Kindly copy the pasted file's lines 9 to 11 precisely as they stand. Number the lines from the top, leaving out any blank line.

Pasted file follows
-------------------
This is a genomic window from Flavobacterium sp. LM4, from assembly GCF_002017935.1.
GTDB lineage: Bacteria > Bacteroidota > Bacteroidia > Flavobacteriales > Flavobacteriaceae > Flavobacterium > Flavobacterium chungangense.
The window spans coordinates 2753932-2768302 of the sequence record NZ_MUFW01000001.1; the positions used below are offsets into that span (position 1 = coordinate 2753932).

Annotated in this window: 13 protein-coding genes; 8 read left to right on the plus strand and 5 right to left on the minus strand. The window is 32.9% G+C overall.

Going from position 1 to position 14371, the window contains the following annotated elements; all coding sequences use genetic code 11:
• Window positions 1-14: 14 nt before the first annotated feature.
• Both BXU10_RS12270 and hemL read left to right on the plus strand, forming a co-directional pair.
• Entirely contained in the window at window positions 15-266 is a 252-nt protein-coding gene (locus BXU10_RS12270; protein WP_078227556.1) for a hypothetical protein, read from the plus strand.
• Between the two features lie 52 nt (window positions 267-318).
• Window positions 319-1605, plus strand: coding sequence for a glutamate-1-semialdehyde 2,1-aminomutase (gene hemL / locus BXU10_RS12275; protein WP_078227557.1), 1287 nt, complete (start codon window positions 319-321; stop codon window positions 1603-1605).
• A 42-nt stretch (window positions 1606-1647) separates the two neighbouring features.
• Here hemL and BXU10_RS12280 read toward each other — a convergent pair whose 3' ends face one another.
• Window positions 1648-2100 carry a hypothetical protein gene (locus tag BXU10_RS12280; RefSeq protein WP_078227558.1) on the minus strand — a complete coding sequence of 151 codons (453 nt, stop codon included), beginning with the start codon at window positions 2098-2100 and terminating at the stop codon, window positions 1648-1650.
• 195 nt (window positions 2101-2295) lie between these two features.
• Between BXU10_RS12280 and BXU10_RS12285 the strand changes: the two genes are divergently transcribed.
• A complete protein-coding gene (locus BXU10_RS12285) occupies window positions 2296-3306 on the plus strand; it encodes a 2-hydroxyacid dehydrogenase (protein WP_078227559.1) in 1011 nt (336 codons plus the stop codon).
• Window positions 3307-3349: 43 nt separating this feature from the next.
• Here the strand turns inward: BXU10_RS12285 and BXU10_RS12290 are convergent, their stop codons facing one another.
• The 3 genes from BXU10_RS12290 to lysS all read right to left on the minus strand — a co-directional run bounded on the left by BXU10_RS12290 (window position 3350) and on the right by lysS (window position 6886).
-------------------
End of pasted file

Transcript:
• Between the two features lie 52 nt (window positions 267-318).
• Window positions 319-1605, plus strand: coding sequence for a glutamate-1-semialdehyde 2,1-aminomutase (gene hemL / locus BXU10_RS12275; protein WP_078227557.1), 1287 nt, complete (start codon window positions 319-321; stop codon window positions 1603-1605).
• A 42-nt stretch (window positions 1606-1647) separates the two neighbouring features.